Shining Cities

By on May 16, 2017 in Energy, News

Solar power installations marked a new high in 2016. The U.S. now has 42 gigawatts of solar photovshutterstock_123739609oltaic energy capacity, sufficient to power 8.3 million homes and reduce carbon dioxide emissions by 52.3 million metric tons annually.

The solar capacity grew by 55 percent year-over-year, according to an analysis released by Environment America Research and Policy Center. The report, “Shining Cities: How Smart Local Policies Are Expanding Solar Power in America,” shows that the top five positions are occupied by San Diego, Los Angeles, Honolulu, San Jose and Phoenix.

An impressive number of American citizens have invested in their own solar projects in their communities, while many more are ready to enroll. In 2016, just the top 20 cities accounted for as much solar power capacity as the entire country had installed in 2010, nearly 2 gigawatts.

There is also a new number one solar-powered city, San Diego, which is replacing Los Angeles. But even though the industry marked such great progress last year, there are still vast amounts of untapped solar potential. San Diego, for instance, has developed less than 14 percent of its technical potential for solar energy on small buildings.

“San Diego is setting the standard for other cities across the country when it comes to protecting our environment and creating a cleaner future,” San Diego Mayor Kevin Faulconer said. “This new ranking is a testament to the many San Diego residents and businesses harnessing our natural resources as we march toward our goal of using 100 percent renewable energy throughout the city.”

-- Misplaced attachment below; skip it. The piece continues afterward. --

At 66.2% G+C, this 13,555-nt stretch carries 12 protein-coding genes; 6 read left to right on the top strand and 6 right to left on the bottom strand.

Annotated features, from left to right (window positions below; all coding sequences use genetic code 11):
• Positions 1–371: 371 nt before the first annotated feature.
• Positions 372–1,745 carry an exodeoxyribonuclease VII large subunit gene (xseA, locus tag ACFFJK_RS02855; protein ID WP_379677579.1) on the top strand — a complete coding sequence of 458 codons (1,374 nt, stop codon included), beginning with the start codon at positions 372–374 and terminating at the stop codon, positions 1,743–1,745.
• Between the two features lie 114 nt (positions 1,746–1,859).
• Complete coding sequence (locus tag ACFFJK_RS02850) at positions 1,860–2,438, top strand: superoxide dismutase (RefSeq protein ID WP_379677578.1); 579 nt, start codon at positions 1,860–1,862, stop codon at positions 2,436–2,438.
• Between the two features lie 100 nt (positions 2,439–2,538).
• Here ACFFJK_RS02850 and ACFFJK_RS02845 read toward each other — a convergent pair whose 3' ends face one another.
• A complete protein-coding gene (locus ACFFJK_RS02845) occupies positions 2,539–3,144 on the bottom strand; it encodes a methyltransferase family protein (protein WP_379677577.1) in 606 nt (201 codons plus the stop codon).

In order to shift the U.S. toward an economy powered by 100 percent renewable energy, officials must continue to adopt a series of pro-solar policies.

“Cities are recognizing that clean, local and affordable energy just makes sense,” said Abi Bradford with Frontier Group, who co-authored the report. “For the fourth year in a row, our research shows that this is happening, not necessarily in cities with the most sun, but also in those with smart policies in place to support this shift.”

The report was launched amid rollbacks of Obama-era climate policies designed to take climate change seriously and encourage renewable energy. Las Vegas, for example, last year reached its goal of becoming 100 percent reliant on only renewable energy to power its government buildings, streetlights and facilities. Solar energy systems are installed on 40 public buildings, including community centers, fire stations and

The cities with the most solar photovoltaic installed per capita, known as ‘Solar Stars,’ have 50 or more watts of installed solar PV capacity per person. The leaders in the segment are Honolulu, San Diego, San Jose, Indianapolis and Albuquerque and they show dramatic growth in solar energy development.

Albuquerque rose to the fifth position from being ranked 16th in 2013, with 146 watts per capita, and committed to power its buildings with 25 percent solar energy by 2015; Riverside, Calif. Rose to 8th place in 2016, from 20th in 2014; San Francisco became a Solar Star between 2015 and 2016.

Top 20 Solar Cities by Total Installed Solar PV Capacity, End of 2016